"We see eye to eye with the Ministry of Culture," St. Petersburg Mayor Valentina Matviyenko said in an RIA Novosti report Friday.
"The Ministry of Culture understands 'St. Petersburg' only as its historical center and so do we," Matviyenko said.
Since last summer authorities in historical areas were required to coordinate town planning with the government's cultural watchdog, Rosokhrankultura.
St. Petersburg wanted its historical status modified to include only the city's center to allow for construction projects elsewhere in the city, the report said.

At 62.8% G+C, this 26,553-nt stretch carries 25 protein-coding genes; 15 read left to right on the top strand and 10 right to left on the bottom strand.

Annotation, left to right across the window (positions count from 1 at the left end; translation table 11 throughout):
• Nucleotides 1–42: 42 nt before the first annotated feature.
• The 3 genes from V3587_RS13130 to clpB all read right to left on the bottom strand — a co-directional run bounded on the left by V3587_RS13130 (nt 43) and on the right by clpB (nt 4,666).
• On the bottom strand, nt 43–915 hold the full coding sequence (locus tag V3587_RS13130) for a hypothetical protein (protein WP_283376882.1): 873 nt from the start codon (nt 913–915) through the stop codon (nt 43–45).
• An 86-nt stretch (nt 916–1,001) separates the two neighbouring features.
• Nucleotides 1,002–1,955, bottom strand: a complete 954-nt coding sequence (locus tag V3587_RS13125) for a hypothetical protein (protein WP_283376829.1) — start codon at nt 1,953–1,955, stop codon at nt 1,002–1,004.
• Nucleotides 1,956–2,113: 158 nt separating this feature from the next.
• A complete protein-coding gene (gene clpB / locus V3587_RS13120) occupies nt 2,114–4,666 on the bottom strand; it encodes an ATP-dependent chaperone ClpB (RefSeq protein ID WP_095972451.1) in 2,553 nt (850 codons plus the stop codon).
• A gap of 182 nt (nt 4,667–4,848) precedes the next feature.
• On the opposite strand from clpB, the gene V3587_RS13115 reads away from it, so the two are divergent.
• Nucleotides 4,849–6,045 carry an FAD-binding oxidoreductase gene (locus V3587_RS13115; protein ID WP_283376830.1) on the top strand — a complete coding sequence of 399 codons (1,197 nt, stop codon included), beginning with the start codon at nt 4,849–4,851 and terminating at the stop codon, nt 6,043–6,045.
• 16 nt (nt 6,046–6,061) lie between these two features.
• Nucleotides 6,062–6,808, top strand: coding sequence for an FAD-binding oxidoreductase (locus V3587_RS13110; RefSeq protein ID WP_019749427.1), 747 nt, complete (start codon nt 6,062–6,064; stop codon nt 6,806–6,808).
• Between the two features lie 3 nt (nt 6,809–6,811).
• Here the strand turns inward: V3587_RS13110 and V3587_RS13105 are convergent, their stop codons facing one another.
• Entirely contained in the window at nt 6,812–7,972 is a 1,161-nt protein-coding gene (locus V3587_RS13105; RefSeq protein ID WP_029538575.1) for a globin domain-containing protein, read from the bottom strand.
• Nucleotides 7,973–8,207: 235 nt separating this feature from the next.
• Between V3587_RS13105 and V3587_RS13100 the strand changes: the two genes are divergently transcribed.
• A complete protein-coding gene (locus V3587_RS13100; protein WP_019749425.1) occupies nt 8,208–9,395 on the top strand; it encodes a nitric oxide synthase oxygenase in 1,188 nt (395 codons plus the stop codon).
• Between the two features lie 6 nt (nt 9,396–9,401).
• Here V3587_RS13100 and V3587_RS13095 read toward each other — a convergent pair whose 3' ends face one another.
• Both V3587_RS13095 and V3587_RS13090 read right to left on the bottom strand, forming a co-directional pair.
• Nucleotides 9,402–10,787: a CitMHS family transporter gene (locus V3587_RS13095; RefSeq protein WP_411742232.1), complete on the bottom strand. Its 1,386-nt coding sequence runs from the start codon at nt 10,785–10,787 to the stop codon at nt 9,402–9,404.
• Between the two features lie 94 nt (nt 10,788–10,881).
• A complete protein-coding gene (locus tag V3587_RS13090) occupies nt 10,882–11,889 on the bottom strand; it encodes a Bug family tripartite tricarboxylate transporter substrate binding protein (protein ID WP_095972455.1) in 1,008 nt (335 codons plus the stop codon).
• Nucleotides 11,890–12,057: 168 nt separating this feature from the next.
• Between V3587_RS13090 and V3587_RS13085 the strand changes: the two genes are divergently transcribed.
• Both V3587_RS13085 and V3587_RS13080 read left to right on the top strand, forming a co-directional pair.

Activists and residents were angry about an earlier plan by Russian energy titan Gazprom's proposal to build the Okhta Business Center in downtown St. Petersburg.
St. Petersburg is a UNESCO world heritage site and there was concern the proposed business center would alter the city's skyline.
Gazprom later decided not to build the business center.
Notable deaths of 2014 [PHOTOS]